Evaluating acute inflammation's effects on hepatic triglyceride content in experimentally induced hyperlipidemic dairy cows in late lactation

E. A. Horst, L. M. van den Brink, E. J. Mayorga, M. Al-Qaisi, S. Rodriguez-Jimenez, B. M. Goetz, M. A. Abeyta, S. K. Kvidera, L. S. Caixeta, R. P. Rhoads, L. H. Baumgard

Research output: Contribution to journalArticlepeer-review

Abstract

Inflammation appears to be a predisposing factor and key component of hepatic steatosis in a variety of species. Objectives were to evaluate effects of inflammation [induced via intravenous lipopolysaccharide (LPS) infusion] on metabolism and liver lipid content in experimentally induced hyperlipidemic lactating cows. Cows (765 ± 32 kg of body weight; 273 ± 35 d in milk) were enrolled in 2 experimental periods (P); during P1 (5 d), baseline data were obtained. At the start of P2 (2 d), cows were assigned to 1 of 2 treatments: (1) intralipid plus control (IL-CON; 3 mL of saline; n = 5) or (2) intralipid plus LPS (IL-LPS; 0.375 μg of LPS/kg of body weight; n = 5). Directly following intravenous bolus (saline or LPS) administration, intralipid (20% fat emulsion) was intravenously infused continuously (200 mL/h) for 16 h to induce hyperlipidemia during which feed was removed. Blood samples were collected at −0.5, 0, 4, 8, 12, 16, 24, and 48 h relative to bolus administration, and liver biopsies were obtained on d 1 of P1 and at 16 and 48 h after the bolus. By experimental design (feed was removed during the first 16 h of d 1), dry matter intake decreased in both treatments on d 1 of P2, but the magnitude of reduction was greater in LPS cows. Dry matter intake of IL-LPS remained decreased on d 2 of P2, whereas IL-CON cows returned to baseline. Milk yield decreased in both treatments during P2, but the extent and duration was longer in LPS-infused cows. Administering LPS increased circulating LPS-binding protein (2-fold) at 8 h after bolus, after which it markedly decreased (84%) below baseline for the remainder of P2. Serum amyloid A concentrations progressively increased throughout P2 in IL-LPS cows (3-fold, relative to controls). Lipid infusion gradually increased nonesterified fatty acids and triglycerides in both treatments relative to baseline (3- and 2.5-fold, respectively). Interestingly, LPS infusion blunted the peak in nonesterified fatty acids, such that concentrations peaked (43%) higher in IL-CON compared with IL-LPS cows and heightened the increase in serum triglycerides (1.5-fold greater relative to controls). Liver fat content remained similar in IL-LPS relative to P1 at 16 h; however, hyperlipidemia alone (IL-CON) increased liver fat (36% relative to P1). No treatment differences in liver fat were observed at 48 h. In IL-LPS cows, circulating insulin increased markedly at 4 h after bolus (2-fold relative to IL-CON), and then gradually decreased during the 16 h of lipid infusion. Inducing inflammation with simultaneous hyperlipidemia altered the characteristic patterns of insulin and LPS-binding protein but did not cause fatty liver.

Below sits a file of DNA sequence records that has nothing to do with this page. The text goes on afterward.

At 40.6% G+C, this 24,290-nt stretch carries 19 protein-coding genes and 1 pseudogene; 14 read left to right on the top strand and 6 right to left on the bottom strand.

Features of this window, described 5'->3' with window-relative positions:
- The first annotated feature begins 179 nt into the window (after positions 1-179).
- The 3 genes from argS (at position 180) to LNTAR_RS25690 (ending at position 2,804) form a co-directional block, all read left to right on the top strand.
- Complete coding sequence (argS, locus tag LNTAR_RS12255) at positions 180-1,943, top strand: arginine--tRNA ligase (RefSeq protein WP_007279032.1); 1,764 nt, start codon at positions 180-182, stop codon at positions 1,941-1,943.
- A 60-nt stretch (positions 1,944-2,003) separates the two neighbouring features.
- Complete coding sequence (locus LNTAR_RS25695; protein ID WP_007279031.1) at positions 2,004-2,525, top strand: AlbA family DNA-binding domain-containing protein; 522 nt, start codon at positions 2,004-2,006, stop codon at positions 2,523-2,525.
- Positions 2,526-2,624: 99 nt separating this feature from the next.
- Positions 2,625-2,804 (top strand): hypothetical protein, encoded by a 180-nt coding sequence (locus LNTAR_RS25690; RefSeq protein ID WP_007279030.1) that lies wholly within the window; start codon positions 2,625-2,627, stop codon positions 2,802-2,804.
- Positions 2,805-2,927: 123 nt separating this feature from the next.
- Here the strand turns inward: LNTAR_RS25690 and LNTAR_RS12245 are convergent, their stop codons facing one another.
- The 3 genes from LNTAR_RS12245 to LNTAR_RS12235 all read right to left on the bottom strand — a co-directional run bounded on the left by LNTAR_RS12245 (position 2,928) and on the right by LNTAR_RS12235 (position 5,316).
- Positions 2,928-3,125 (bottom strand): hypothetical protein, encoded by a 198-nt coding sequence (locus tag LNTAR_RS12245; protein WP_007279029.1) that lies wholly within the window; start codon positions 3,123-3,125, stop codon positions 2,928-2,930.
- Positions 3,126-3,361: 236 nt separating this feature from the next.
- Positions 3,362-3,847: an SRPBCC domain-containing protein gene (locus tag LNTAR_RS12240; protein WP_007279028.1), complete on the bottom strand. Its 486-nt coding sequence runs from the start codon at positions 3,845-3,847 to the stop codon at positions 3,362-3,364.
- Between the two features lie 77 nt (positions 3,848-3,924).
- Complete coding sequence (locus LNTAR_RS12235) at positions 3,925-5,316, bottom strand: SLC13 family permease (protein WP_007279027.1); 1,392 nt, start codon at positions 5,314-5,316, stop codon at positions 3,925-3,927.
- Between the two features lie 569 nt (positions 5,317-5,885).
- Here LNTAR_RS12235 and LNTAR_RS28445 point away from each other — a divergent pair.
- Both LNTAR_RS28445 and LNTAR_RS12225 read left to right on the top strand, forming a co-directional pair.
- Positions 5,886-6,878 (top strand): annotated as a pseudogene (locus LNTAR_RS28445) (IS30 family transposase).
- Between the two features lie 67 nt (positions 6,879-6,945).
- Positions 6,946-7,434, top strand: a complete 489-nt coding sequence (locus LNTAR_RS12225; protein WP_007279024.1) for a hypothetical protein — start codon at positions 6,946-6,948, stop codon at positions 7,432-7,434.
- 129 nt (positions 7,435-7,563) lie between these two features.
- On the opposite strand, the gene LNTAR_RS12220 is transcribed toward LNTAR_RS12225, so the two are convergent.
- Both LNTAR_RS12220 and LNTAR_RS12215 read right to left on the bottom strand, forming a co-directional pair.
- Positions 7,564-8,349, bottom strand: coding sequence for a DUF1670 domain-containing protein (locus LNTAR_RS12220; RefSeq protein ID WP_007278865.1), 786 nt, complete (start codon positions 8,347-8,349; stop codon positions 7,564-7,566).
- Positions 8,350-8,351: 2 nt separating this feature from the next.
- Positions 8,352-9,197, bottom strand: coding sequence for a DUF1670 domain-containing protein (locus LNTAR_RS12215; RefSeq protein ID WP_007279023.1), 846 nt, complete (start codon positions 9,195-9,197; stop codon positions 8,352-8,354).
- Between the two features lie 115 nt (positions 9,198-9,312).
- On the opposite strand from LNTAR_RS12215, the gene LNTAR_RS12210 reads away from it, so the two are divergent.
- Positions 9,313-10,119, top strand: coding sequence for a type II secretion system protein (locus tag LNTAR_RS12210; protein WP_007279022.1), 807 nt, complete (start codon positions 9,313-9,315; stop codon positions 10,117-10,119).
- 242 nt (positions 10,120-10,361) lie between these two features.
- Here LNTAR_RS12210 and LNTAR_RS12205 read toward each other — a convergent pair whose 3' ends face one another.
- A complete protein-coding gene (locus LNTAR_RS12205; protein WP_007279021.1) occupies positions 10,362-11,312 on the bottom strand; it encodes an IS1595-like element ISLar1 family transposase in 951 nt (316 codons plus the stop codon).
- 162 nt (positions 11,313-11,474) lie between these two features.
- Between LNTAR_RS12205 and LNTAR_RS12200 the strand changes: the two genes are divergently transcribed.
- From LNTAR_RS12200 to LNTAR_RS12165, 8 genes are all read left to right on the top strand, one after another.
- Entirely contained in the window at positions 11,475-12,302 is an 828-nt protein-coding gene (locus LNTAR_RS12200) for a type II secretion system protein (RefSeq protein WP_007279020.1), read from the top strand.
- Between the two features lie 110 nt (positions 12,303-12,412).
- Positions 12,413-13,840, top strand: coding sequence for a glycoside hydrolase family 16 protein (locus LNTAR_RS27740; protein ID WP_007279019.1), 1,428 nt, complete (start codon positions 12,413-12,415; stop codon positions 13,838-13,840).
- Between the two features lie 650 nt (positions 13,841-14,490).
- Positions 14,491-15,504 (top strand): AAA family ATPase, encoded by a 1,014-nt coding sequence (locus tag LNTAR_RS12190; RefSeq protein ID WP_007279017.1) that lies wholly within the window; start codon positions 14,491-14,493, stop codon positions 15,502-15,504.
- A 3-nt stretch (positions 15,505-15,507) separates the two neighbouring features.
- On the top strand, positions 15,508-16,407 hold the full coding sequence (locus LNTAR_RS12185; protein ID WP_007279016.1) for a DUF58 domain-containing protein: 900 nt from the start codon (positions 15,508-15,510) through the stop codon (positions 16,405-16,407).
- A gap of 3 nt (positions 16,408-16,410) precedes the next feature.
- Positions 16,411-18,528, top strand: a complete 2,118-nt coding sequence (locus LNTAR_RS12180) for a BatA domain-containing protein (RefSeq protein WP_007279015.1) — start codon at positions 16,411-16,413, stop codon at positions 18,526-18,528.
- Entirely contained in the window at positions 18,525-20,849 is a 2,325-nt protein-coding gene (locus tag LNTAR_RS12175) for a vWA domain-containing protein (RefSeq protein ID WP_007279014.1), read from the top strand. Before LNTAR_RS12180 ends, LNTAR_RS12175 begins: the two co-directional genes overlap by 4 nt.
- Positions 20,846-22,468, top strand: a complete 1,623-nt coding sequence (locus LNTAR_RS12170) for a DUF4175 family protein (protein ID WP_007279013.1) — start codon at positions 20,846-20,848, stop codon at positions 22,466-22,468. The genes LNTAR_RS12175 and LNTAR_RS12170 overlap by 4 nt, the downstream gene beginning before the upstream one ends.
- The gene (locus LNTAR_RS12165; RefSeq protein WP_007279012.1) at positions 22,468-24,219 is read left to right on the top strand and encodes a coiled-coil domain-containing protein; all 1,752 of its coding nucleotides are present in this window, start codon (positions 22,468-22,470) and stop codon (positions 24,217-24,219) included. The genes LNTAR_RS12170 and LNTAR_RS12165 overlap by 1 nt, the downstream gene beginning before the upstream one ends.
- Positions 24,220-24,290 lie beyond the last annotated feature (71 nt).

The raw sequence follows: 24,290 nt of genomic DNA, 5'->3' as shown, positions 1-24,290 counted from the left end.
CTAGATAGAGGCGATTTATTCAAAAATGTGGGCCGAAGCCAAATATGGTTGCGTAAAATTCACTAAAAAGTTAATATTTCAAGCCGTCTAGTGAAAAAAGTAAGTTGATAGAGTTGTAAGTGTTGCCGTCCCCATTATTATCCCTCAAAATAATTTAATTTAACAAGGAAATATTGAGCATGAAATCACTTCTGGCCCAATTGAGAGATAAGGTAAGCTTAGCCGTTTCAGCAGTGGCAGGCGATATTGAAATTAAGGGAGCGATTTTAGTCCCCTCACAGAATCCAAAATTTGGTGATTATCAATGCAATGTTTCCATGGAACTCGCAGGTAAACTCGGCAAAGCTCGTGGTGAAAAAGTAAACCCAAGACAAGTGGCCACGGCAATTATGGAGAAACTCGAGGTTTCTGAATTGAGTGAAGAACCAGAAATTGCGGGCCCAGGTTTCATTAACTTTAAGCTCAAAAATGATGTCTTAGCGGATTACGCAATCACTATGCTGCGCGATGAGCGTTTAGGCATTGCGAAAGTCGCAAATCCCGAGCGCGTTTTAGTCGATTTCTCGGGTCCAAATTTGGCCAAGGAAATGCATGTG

Original languageEnglish (US)
Pages (from-to)9620-9633
Number of pages14
JournalJournal of Dairy Science
Volume103
Issue number10
DOIs
StatePublished - Oct 2020

Bibliographical note

Funding Information:
This project was supported by the Agricultural and Food Research Initiative Competitive Grant no. 2017-05931 from the USDA National Institute of Food and Agriculture (Kansas City, MO). The authors have not stated any conflicts of interest.

Keywords

  • fatty liver
  • lipopolysaccharide
  • nonesterified fatty acids

PubMed: MeSH publication types

  • Journal Article

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